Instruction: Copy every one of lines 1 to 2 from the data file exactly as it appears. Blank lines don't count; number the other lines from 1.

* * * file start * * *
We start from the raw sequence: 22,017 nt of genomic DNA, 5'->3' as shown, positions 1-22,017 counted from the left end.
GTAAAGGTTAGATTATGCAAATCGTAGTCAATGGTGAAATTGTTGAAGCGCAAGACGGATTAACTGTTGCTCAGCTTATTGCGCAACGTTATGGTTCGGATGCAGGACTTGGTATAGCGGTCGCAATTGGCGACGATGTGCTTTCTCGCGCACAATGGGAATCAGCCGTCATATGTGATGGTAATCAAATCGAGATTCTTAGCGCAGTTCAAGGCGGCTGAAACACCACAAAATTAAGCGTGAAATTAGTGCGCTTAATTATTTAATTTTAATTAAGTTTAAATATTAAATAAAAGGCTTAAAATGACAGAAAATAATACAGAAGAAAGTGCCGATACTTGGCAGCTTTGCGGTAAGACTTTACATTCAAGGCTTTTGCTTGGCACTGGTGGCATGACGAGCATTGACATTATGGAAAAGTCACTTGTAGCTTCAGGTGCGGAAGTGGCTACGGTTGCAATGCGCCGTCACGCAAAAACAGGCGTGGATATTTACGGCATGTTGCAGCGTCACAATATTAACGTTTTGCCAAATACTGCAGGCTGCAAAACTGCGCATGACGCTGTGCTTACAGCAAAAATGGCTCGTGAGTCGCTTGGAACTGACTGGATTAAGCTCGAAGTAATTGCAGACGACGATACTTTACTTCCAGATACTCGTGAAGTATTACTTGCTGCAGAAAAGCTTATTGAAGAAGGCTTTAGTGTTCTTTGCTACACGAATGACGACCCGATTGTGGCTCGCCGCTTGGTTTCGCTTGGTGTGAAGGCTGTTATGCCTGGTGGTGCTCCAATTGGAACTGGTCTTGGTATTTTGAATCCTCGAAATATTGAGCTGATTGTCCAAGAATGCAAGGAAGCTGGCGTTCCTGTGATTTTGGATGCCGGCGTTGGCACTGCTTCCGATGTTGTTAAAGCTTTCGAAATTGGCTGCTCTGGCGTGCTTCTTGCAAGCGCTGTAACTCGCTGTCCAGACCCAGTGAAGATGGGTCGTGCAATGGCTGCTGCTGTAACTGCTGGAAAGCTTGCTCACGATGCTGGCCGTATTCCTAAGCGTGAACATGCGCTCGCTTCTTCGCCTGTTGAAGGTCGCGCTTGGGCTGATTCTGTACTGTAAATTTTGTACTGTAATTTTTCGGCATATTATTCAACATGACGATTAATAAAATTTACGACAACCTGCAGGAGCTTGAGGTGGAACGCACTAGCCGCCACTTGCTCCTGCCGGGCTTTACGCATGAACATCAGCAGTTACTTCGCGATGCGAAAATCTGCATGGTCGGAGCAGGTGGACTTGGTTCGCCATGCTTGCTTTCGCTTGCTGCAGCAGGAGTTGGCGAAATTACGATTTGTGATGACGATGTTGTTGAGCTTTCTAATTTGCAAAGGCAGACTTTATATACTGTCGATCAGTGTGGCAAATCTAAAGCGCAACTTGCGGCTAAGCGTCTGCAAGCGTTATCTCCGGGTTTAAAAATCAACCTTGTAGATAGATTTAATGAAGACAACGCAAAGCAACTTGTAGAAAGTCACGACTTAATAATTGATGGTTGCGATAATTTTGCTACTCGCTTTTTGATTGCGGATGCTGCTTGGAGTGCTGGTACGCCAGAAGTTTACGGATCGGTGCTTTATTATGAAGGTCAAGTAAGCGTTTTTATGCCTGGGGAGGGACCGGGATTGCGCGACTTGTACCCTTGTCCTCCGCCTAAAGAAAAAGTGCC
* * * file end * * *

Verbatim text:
We start from the raw sequence: 22,017 nt of genomic DNA, 5'->3' as shown, positions 1-22,017 counted from the left end.
GTAAAGGTTAGATTATGCAAATCGTAGTCAATGGTGAAATTGTTGAAGCGCAAGACGGATTAACTGTTGCTCAGCTTATTGCGCAACGTTATGGTTCGGATGCAGGACTTGGTATAGCGGTCGCAATTGGCGACGATGTGCTTTCTCGCGCACAATGGGAATCAGCCGTCATATGTGATGGTAATCAAATCGAGATTCTTAGCGCAGTTCAAGGCGGCTGAAACACCACAAAATTAAGCGTGAAATTAGTGCGCTTAATTATTTAATTTTAATTAAGTTTAAATATTAAATAAAAGGCTTAAAATGACAGAAAATAATACAGAAGAAAGTGCCGATACTTGGCAGCTTTGCGGTAAGACTTTACATTCAAGGCTTTTGCTTGGCACTGGTGGCATGACGAGCATTGACATTATGGAAAAGTCACTTGTAGCTTCAGGTGCGGAAGTGGCTACGGTTGCAATGCGCCGTCACGCAAAAACAGGCGTGGATATTTACGGCATGTTGCAGCGTCACAATATTAACGTTTTGCCAAATACTGCAGGCTGCAAAACTGCGCATGACGCTGTGCTTACAGCAAAAATGGCTCGTGAGTCGCTTGGAACTGACTGGATTAAGCTCGAAGTAATTGCAGACGACGATACTTTACTTCCAGATACTCGTGAAGTATTACTTGCTGCAGAAAAGCTTATTGAAGAAGGCTTTAGTGTTCTTTGCTACACGAATGACGACCCGATTGTGGCTCGCCGCTTGGTTTCGCTTGGTGTGAAGGCTGTTATGCCTGGTGGTGCTCCAATTGGAACTGGTCTTGGTATTTTGAATCCTCGAAATATTGAGCTGATTGTCCAAGAATGCAAGGAAGCTGGCGTTCCTGTGATTTTGGATGCCGGCGTTGGCACTGCTTCCGATGTTGTTAAAGCTTTCGAAATTGGCTGCTCTGGCGTGCTTCTTGCAAGCGCTGTAACTCGCTGTCCAGACCCAGTGAAGATGGGTCGTGCAATGGCTGCTGCTGTAACTGCTGGAAAGCTTGCTCACGATGCTGGCCGTATTCCTAAGCGTGAACATGCGCTCGCTTCTTCGCCTGTTGAAGGTCGCGCTTGGGCTGATTCTGTACTGTAAATTTTGTACTGTAATTTTTCGGCATATTATTCAACATGACGATTAATAAAATTTACGACAACCTGCAGGAGCTTGAGGTGGAACGCACTAGCCGCCACTTGCTCCTGCCGGGCTTTACGCATGAACATCAGCAGTTACTTCGCGATGCGAAAATCTGCATGGTCGGAGCAGGTGGACTTGGTTCGCCATGCTTGCTTTCGCTTGCTGCAGCAGGAGTTGGCGAAATTACGATTTGTGATGACGATGTTGTTGAGCTTTCTAATTTGCAAAGGCAGACTTTATATACTGTCGATCAGTGTGGCAAATCTAAAGCGCAACTTGCGGCTAAGCGTCTGCAAGCGTTATCTCCGGGTTTAAAAATCAACCTTGTAGATAGATTTAATGAAGACAACGCAAAGCAACTTGTAGAAAGTCACGACTTAATAATTGATGGTTGCGATAATTTTGCTACTCGCTTTTTGATTGCGGATGCTGCTTGGAGTGCTGGTACGCCAGAAGTTTACGGATCGGTGCTTTATTATGAAGGTCAAGTAAGCGTTTTTATGCCTGGGGAGGGACCGGGATTGCGCGACTTGTACCCTTGTCCTCCGCCTAAAGAAAAAGTGCC